Sexual Violence May Increase Cardiovascular Disease Risk

— Experiences during childhood could have a greater impact on health outcomes, researchers say


Patients who experienced sexual violence during their lifetime had a higher risk of adverse cardiovascular outcomes later on, according to results of a systematic review and meta-analysis.

Exposure to sexual violence was associated with an increased risk of developing cardiovascular disease (OR 1.25, 95% CI 1.10-1.41), reported Karen Jakubowski, PhD, of the University of Pittsburgh Medical Center, and colleagues.

Patients who experienced sexual violence during childhood appeared to be especially at risk, Jakubowski noted in her presentation during the North American Menopause Society (NAMS) virtual meeting.

"Even summarizing across a really diverse group of studies, we still found that overall take-home message, that sexual violence history is related to increased cardiovascular disease risk," she told app. "That, to me, was really striking."

In a subgroup analysis, the researchers observed a stronger effect of sexual abuse starting in childhood compared with violence that occurred for the first time during adulthood. These findings underscored the potential long-term health impacts of childhood trauma, but future research is needed to assess how the timing and frequency of sexual violence further impacts health risks, Jakubowski added.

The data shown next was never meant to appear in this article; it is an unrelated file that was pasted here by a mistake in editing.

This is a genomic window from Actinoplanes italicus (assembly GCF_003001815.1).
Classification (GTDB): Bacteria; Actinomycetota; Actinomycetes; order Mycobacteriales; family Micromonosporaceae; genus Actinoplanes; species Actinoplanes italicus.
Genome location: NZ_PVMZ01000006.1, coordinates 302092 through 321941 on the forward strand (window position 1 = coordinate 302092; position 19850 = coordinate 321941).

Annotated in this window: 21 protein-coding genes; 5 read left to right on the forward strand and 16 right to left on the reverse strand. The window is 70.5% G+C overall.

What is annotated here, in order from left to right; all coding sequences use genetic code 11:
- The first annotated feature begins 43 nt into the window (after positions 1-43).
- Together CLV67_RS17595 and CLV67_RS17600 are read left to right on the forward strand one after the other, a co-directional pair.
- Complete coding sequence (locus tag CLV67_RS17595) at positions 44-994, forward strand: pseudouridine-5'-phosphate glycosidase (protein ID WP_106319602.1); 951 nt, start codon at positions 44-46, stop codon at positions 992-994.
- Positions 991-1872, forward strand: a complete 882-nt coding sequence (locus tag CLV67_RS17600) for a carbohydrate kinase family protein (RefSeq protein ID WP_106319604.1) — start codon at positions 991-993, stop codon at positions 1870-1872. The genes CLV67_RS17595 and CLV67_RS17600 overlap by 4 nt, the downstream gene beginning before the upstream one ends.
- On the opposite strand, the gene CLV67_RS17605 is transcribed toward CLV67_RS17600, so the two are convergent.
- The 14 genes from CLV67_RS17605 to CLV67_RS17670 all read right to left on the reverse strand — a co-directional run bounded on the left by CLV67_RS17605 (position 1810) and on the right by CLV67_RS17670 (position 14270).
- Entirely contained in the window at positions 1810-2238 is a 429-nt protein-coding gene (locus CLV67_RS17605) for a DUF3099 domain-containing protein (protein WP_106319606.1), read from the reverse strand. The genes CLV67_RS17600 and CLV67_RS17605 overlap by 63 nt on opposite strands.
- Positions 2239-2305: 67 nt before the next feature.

"We know that adversity in general impacts cardiovascular disease risk," Stephanie Faubion, MD, MBA, medical director of NAMS, told app. Faubion, who was not involved with this research, added that these findings should encourage physicians to pay further attention to "adversity, and particularly childhood adversity, because it really does set people up for poor health later on."

Over 35% of women have experienced sexual violence during their lifetime, Jakubowski's group said. There is evidence that adverse psychosocial outcomes have some impact on cardiovascular disease risk, but there is no summarized data on the specific risks of sexual violence.

Jakubowski and colleagues analyzed 45 studies including 830,000 adults that explored the relationship between cardiovascular disease and exposure to sexual violence. All studies included a measure of sexual violence, including sexual abuse or assault, military sexual trauma, or sexual harassment or sexual intimate partner violence, and analyzed at least one adverse cardiovascular outcome. Studies published up until March of this year were included in the analysis. About 77% of study participants were women.

In addition to differences in risk based on the timing of violence, the researchers noted stronger associations for clinical cardiovascular disease compared with subclinical disease, and self-reported outcomes compared with medical records or direct measurements.

Jakubowski acknowledged that the majority of studies in this analysis were conducted in the U.S., and predominantly among white people. Because people of diverse gender and racial backgrounds are more likely to experience sexual violence, she said that these results may not be generalizable to marginalized communities, adding that future research should address the experience of minority groups.

  • Amanda D'Ambrosio is a reporter on app’s enterprise & investigative team. She covers obstetrics-gynecology and other clinical news, and writes features about the U.S. healthcare system.


The study authors reported no potential conflicts of interest.

Primary Source

North American Menopause Society

Jakubowski K, et al "Sexual violence and cardiovascular disease risk: a systematic review and meta-analysis" NAMS 2021; Abstract S-14.